Updated: 11/24/2005; 11:39:19 PM.

Nanoscale technology
Interesting tech developments in nanotech, nanostructured materials, etc.


daily link  Friday, March 19, 2004


CBEN: The Center for Biological and Environmental Nanotechnology at Rice University studies the potential good and bad environmental impacts of nanotech.   Recent Congressional testimony by its director Vicki Colvin summarizes its point of view.  10:45:08 AM  permalink  

Nano industry should address environmental issues: "Nanotechnology will best flourish in an environment that is largely self-regulated but includes measured governmental oversight, according to a report released today by a think tank in California.  Emerging technologies of the past, especially biotechnology, offer lessons that could help businesses, researchers and policy-makers acknowledge and address public fears that could stifle growth.  But it is critical that nanotechnology’s advocates and those who are concerned about new technology’s impact on society and the environment begin discussions now, before ideology and politics come into play."  Full report issued Nov 2002.  Greenpeace issued a comparable position advocating government studies in July 2003.  10:38:27 AM  permalink  

Quantum Dots (QD) Used To Visualize Cellular Processes: Great application of quantum dots.  From the press release: "These are nano-sized semiconductor crystals a mere ten millionth of a millimeter in diameter that fluoresce in several different colors upon excitation with a laser source. These crystals enabled the researchers to deliver real-time video-clips of signal transmission in the so-called erbB receptor family, important targets for many anti-tumor drugs such as antibodies directed against breast cancer. Among other processes, the movies capture the uptake and subsequent redistribution of the receptor-growth factor complexes into the interior of the cell. .. Conventional tools, such as fluorescent dyes and polymer spheres, bleach too quickly - sometimes within seconds - to be of use for extended video images of living cells, according to the researchers. Quantum Dots, on the other hand, are not only very photostable but also very bright, making it possible to trace many elements of the cell for minutes or even hours at a time. "  3:29:20 AM  permalink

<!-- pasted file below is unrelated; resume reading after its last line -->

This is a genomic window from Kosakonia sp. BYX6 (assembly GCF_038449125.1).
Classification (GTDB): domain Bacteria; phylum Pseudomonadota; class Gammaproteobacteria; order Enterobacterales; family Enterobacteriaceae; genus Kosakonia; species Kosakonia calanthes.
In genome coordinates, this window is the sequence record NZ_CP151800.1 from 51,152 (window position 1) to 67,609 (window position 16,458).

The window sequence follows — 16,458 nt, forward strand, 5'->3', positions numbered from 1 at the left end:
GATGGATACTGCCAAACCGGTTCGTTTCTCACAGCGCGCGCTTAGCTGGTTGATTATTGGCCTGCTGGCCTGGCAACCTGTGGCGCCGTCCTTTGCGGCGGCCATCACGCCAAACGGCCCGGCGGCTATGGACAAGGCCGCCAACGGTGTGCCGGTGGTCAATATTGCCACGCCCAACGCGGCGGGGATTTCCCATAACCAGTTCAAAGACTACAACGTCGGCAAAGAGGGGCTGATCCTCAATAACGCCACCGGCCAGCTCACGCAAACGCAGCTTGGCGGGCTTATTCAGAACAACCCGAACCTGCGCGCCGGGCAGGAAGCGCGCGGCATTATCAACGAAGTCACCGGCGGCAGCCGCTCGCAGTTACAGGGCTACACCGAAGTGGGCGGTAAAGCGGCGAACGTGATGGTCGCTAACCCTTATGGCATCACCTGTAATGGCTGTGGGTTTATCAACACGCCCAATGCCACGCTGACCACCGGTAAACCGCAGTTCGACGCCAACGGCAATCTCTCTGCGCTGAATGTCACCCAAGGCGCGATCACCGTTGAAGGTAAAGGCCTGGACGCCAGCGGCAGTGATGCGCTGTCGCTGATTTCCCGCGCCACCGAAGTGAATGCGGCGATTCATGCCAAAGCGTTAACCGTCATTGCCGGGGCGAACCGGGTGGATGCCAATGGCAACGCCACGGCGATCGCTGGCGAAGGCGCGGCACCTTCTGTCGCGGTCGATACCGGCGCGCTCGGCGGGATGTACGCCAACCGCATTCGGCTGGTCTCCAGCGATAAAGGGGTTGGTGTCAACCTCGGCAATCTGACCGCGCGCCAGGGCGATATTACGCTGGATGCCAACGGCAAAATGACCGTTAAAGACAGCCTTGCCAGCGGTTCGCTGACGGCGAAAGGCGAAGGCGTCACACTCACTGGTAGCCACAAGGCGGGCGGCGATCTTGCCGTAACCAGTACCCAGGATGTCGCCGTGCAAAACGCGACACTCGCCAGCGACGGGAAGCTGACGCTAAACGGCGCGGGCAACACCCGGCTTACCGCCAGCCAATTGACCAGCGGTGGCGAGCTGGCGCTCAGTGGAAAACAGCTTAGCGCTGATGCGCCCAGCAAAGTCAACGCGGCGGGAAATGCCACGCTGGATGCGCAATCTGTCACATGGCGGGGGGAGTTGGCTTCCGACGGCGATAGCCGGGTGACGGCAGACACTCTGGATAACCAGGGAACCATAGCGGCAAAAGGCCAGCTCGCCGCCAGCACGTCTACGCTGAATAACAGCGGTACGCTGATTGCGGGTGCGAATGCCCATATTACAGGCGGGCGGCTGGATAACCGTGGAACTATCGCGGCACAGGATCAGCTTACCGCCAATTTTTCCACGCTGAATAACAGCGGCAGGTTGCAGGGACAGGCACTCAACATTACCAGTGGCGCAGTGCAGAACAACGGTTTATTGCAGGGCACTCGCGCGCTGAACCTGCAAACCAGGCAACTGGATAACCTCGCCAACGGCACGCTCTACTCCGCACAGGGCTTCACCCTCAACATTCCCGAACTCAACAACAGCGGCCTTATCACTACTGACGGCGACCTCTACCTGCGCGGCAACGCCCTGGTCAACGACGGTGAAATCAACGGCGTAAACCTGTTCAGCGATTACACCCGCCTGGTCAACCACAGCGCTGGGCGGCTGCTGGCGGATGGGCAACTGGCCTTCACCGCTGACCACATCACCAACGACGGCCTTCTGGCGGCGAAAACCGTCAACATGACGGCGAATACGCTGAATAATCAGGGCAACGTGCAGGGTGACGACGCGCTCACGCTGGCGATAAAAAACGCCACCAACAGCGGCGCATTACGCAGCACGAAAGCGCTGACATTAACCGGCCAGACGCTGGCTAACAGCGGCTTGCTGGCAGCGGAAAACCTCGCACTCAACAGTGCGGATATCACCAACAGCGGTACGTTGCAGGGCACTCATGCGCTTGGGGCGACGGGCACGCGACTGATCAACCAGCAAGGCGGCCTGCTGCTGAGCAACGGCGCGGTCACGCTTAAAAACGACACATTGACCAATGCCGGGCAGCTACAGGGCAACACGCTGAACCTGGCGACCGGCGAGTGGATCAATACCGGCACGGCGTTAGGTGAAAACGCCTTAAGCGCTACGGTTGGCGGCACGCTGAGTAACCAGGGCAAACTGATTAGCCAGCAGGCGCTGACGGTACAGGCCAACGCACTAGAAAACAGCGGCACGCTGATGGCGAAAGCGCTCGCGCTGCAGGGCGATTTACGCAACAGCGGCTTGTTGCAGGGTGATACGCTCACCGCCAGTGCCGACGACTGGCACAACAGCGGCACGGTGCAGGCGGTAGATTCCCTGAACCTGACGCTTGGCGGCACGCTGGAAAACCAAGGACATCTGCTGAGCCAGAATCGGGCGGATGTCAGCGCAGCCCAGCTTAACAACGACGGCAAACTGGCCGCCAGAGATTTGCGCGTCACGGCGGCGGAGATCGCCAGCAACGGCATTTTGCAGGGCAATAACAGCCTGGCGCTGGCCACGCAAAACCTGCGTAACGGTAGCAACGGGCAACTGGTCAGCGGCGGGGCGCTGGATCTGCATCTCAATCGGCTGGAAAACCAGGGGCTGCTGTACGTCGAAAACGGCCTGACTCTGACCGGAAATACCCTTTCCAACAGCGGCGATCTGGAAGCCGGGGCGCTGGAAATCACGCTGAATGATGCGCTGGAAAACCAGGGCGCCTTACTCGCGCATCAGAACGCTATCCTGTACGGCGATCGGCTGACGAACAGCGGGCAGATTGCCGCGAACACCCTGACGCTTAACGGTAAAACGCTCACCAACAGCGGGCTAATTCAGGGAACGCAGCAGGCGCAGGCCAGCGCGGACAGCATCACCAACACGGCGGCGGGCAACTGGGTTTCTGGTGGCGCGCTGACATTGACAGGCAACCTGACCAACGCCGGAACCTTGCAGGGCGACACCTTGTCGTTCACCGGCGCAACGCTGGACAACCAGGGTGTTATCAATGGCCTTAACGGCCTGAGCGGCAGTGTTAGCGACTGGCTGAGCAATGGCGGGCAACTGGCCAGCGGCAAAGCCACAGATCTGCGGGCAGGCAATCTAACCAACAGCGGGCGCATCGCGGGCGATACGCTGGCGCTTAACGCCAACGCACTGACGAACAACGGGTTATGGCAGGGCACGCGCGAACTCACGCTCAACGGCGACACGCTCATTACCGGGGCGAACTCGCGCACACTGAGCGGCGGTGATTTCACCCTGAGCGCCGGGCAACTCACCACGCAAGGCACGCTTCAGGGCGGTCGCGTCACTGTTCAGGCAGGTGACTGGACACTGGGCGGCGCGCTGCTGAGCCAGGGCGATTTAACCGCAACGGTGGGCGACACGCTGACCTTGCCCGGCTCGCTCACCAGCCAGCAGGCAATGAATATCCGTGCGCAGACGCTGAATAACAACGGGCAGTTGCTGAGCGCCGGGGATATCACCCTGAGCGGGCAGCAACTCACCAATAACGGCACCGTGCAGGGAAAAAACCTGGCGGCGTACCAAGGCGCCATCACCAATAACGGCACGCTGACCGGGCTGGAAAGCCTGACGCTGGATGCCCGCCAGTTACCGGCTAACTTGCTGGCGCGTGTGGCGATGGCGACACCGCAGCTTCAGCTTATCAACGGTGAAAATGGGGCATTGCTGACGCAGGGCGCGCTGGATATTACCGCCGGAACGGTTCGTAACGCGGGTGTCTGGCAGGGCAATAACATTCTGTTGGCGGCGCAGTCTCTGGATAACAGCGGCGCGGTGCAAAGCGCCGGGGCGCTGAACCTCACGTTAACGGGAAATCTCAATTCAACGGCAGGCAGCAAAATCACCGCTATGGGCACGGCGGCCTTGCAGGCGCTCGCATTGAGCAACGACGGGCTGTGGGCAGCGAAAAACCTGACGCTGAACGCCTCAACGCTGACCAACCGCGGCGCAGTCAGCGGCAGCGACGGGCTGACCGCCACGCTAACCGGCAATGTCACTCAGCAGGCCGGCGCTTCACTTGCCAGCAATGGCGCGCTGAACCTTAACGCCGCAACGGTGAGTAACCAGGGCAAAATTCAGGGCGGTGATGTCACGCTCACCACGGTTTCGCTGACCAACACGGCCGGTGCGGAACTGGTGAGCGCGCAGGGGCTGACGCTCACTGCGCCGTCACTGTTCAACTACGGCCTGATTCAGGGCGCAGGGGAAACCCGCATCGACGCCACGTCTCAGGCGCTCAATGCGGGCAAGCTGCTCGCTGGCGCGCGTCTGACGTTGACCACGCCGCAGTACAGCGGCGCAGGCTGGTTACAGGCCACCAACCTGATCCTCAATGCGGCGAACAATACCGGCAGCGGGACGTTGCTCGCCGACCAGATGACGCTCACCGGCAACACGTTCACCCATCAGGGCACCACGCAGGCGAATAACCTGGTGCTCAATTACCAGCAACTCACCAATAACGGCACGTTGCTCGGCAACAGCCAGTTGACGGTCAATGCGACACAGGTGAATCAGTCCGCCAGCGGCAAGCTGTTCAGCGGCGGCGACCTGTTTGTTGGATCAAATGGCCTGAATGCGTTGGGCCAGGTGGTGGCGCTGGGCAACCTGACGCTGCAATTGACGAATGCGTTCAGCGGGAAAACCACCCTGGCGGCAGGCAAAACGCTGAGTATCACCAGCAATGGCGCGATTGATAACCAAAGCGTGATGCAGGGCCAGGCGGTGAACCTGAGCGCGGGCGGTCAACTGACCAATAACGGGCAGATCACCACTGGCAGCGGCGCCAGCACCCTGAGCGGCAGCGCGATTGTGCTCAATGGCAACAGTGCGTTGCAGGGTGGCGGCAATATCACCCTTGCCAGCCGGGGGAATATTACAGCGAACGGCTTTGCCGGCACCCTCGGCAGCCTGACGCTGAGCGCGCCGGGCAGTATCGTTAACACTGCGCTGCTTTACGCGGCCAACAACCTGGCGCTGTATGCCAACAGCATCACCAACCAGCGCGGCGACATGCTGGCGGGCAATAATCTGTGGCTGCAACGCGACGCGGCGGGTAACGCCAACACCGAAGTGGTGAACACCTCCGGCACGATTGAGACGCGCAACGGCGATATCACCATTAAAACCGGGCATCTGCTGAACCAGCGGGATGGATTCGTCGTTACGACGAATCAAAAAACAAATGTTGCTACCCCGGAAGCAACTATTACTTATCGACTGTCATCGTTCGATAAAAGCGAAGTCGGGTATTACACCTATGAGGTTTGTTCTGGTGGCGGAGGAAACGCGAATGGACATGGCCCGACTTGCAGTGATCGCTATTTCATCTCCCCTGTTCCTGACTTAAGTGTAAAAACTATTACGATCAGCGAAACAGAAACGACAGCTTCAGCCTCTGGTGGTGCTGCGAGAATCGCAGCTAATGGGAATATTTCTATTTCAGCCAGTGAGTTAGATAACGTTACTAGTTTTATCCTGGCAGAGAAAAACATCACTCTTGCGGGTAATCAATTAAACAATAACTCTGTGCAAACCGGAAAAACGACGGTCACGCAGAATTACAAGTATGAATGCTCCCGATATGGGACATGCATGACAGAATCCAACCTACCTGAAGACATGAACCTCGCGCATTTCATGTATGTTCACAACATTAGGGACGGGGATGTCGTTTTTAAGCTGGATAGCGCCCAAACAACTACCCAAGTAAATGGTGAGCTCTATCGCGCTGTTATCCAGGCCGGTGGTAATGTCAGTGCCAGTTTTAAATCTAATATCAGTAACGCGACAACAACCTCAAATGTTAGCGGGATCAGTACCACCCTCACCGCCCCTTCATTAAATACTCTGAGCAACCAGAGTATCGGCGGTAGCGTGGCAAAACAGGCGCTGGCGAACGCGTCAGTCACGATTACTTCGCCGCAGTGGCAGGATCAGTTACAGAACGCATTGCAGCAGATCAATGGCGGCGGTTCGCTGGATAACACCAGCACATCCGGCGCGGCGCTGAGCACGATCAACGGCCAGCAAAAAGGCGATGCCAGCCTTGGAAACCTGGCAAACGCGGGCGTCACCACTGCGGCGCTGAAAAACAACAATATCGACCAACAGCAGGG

Profile of Nanosys: "Nanosys is like industrial design company IDEO, which doesn't make products but improves them. .. Similarly, firms knock on Nanosys' door with a need or an idea, and Nanosys figures out how nanotechnology might help.

For some of its partners, Nanosys is working on what it calls nanostructured surface coatings. By messing with atoms, Nanosys can create a coating that can do things never before possible. For instance, one coating is super-hydrophobic — which means, as Empedocles tells me, it can make an item "so water resistant that water literally bounces off it."  This might someday make windshields that never need windshield wipers. Or clothes that could be worn underwater and remain dry. ..